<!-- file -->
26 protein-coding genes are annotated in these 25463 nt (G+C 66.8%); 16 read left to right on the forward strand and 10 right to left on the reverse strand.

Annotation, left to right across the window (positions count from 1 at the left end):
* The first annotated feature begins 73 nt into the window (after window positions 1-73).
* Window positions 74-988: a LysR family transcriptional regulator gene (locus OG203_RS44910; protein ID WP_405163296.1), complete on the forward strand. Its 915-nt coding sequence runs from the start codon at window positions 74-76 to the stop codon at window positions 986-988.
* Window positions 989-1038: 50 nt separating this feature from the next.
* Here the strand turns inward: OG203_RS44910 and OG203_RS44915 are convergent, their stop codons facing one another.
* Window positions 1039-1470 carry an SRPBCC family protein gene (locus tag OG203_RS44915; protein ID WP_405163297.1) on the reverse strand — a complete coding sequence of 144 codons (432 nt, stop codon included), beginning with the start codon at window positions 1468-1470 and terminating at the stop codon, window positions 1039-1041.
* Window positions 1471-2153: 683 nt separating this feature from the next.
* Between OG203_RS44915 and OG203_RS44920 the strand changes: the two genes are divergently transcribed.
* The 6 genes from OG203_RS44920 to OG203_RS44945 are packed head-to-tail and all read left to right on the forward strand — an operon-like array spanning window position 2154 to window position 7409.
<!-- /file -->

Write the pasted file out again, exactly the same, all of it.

26 protein-coding genes are annotated in these 25463 nt (G+C 66.8%); 16 read left to right on the forward strand and 10 right to left on the reverse strand.

Annotation, left to right across the window (positions count from 1 at the left end):
* The first annotated feature begins 73 nt into the window (after window positions 1-73).
* Window positions 74-988: a LysR family transcriptional regulator gene (locus OG203_RS44910; protein ID WP_405163296.1), complete on the forward strand. Its 915-nt coding sequence runs from the start codon at window positions 74-76 to the stop codon at window positions 986-988.
* Window positions 989-1038: 50 nt separating this feature from the next.
* Here the strand turns inward: OG203_RS44910 and OG203_RS44915 are convergent, their stop codons facing one another.
* Window positions 1039-1470 carry an SRPBCC family protein gene (locus tag OG203_RS44915; protein ID WP_405163297.1) on the reverse strand — a complete coding sequence of 144 codons (432 nt, stop codon included), beginning with the start codon at window positions 1468-1470 and terminating at the stop codon, window positions 1039-1041.
* Window positions 1471-2153: 683 nt separating this feature from the next.
* Between OG203_RS44915 and OG203_RS44920 the strand changes: the two genes are divergently transcribed.
* The 6 genes from OG203_RS44920 to OG203_RS44945 are packed head-to-tail and all read left to right on the forward strand — an operon-like array spanning window position 2154 to window position 7409.